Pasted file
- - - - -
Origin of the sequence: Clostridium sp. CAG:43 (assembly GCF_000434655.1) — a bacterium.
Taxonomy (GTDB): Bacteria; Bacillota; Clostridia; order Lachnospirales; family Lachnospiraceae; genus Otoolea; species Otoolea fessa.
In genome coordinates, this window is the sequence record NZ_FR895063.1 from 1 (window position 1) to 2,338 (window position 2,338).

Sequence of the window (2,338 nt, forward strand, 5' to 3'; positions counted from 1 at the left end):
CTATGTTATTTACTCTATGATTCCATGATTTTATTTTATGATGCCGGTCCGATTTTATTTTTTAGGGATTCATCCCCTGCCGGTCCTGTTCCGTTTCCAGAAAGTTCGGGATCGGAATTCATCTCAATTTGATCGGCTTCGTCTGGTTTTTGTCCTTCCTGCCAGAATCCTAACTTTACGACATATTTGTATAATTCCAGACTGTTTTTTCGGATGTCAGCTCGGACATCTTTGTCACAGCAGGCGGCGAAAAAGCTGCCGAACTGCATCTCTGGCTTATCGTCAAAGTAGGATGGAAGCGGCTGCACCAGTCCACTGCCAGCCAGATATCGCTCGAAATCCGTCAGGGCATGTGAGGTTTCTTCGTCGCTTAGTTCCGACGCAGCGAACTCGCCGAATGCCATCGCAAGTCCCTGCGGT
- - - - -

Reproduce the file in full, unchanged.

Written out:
Origin of the sequence: Clostridium sp. CAG:43 (assembly GCF_000434655.1) — a bacterium.
Taxonomy (GTDB): Bacteria; Bacillota; Clostridia; order Lachnospirales; family Lachnospiraceae; genus Otoolea; species Otoolea fessa.
In genome coordinates, this window is the sequence record NZ_FR895063.1 from 1 (window position 1) to 2,338 (window position 2,338).

Sequence of the window (2,338 nt, forward strand, 5' to 3'; positions counted from 1 at the left end):
CTATGTTATTTACTCTATGATTCCATGATTTTATTTTATGATGCCGGTCCGATTTTATTTTTTAGGGATTCATCCCCTGCCGGTCCTGTTCCGTTTCCAGAAAGTTCGGGATCGGAATTCATCTCAATTTGATCGGCTTCGTCTGGTTTTTGTCCTTCCTGCCAGAATCCTAACTTTACGACATATTTGTATAATTCCAGACTGTTTTTTCGGATGTCAGCTCGGACATCTTTGTCACAGCAGGCGGCGAAAAAGCTGCCGAACTGCATCTCTGGCTTATCGTCAAAGTAGGATGGAAGCGGCTGCACCAGTCCACTGCCAGCCAGATATCGCTCGAAATCCGTCAGGGCATGTGAGGTTTCTTCGTCGCTTAGTTCCGACGCAGCGAACTCGCCGAATGCCATCGCAAGTCCCTGCGGT